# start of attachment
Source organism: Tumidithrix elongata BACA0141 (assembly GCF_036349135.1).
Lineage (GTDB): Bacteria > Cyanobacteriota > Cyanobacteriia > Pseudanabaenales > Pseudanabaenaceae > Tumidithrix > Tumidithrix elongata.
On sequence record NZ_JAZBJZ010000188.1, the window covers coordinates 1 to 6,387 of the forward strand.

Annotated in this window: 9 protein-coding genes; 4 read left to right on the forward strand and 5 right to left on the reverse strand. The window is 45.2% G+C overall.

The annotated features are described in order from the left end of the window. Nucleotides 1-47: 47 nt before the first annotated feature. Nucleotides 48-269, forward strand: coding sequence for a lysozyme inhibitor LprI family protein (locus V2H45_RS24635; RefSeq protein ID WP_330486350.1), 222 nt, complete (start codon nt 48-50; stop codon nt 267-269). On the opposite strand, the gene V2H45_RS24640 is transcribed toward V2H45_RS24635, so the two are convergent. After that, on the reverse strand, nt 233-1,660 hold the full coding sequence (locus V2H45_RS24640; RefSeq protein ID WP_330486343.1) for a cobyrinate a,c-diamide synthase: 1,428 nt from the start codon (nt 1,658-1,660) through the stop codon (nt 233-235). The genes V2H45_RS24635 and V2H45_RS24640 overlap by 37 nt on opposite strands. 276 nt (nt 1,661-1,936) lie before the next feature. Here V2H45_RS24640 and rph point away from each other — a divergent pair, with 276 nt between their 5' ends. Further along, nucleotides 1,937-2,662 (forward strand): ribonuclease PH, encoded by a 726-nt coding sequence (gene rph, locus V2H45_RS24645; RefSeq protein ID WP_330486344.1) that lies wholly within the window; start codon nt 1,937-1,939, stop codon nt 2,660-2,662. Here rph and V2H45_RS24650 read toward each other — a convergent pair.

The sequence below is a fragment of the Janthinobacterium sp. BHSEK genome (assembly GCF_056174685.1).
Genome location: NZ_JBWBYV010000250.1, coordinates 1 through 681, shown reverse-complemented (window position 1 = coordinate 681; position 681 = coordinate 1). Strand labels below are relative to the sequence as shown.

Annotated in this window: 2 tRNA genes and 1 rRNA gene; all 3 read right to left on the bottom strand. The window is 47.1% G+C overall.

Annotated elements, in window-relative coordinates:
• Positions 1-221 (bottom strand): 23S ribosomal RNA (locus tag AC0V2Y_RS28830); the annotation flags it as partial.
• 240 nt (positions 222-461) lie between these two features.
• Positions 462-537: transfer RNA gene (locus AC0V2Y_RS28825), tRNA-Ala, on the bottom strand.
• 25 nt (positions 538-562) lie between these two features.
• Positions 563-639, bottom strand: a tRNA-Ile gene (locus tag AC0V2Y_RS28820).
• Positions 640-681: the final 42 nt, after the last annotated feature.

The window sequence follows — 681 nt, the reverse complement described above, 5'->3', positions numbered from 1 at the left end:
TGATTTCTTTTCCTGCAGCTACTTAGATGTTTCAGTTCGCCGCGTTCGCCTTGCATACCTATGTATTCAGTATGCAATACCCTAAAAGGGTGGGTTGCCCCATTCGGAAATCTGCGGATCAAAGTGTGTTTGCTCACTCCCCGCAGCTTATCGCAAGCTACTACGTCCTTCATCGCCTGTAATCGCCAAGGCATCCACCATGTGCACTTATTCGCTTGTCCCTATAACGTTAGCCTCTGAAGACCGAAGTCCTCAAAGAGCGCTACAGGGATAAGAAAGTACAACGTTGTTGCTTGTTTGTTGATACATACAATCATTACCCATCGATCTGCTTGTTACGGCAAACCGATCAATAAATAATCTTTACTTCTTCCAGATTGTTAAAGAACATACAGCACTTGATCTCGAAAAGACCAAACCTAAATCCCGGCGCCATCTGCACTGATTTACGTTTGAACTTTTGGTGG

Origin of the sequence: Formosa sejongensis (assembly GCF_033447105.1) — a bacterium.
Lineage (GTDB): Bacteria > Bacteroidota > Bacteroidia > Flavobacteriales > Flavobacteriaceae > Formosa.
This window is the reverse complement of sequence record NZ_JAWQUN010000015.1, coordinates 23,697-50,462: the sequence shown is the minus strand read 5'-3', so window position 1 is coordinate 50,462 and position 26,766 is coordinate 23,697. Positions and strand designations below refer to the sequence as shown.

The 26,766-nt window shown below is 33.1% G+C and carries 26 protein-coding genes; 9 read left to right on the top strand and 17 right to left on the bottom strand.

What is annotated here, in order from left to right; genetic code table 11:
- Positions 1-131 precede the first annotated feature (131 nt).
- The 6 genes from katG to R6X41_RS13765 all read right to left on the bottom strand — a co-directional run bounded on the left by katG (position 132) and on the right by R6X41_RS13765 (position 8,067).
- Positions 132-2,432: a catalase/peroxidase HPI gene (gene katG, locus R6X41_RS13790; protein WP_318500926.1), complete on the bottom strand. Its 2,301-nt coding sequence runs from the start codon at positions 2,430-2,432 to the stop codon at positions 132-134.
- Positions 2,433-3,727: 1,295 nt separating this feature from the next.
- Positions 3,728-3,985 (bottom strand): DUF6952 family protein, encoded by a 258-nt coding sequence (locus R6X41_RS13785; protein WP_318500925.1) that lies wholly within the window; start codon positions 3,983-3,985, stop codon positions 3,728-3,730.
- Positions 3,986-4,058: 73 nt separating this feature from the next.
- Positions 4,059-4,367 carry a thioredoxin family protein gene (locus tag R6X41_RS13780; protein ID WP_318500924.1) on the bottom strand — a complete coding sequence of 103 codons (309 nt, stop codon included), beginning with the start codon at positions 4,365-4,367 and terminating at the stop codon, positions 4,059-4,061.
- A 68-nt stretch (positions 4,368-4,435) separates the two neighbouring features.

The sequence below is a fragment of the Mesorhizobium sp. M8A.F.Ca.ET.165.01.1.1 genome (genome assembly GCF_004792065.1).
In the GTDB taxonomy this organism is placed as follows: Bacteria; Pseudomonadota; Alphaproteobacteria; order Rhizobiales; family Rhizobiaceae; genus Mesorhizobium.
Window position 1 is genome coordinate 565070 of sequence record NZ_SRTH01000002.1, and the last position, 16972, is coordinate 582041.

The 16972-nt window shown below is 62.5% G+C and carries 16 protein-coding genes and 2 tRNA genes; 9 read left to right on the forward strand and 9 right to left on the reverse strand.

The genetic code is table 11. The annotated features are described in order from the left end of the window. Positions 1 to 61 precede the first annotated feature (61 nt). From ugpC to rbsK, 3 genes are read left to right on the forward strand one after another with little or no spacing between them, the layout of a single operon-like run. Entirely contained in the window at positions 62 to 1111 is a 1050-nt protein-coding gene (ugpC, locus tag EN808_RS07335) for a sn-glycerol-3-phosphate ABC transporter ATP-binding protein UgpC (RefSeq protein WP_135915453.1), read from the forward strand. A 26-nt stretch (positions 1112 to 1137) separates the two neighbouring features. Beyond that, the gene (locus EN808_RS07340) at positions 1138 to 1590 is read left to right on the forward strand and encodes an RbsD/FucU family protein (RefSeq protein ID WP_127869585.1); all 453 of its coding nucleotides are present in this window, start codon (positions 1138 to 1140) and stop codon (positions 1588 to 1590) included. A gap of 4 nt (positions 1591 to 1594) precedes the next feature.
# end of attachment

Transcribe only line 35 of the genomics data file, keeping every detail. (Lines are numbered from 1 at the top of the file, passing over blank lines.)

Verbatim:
The genetic code is table 11. The annotated features are described in order from the left end of the window. Positions 1 to 61 precede the first annotated feature (61 nt). From ugpC to rbsK, 3 genes are read left to right on the forward strand one after another with little or no spacing between them, the layout of a single operon-like run. Entirely contained in the window at positions 62 to 1111 is a 1050-nt protein-coding gene (ugpC, locus tag EN808_RS07335) for a sn-glycerol-3-phosphate ABC transporter ATP-binding protein UgpC (RefSeq protein WP_135915453.1), read from the forward strand. A 26-nt stretch (positions 1112 to 1137) separates the two neighbouring features. Beyond that, the gene (locus EN808_RS07340) at positions 1138 to 1590 is read left to right on the forward strand and encodes an RbsD/FucU family protein (RefSeq protein ID WP_127869585.1); all 453 of its coding nucleotides are present in this window, start codon (positions 1138 to 1140) and stop codon (positions 1588 to 1590) included. A gap of 4 nt (positions 1591 to 1594) precedes the next feature.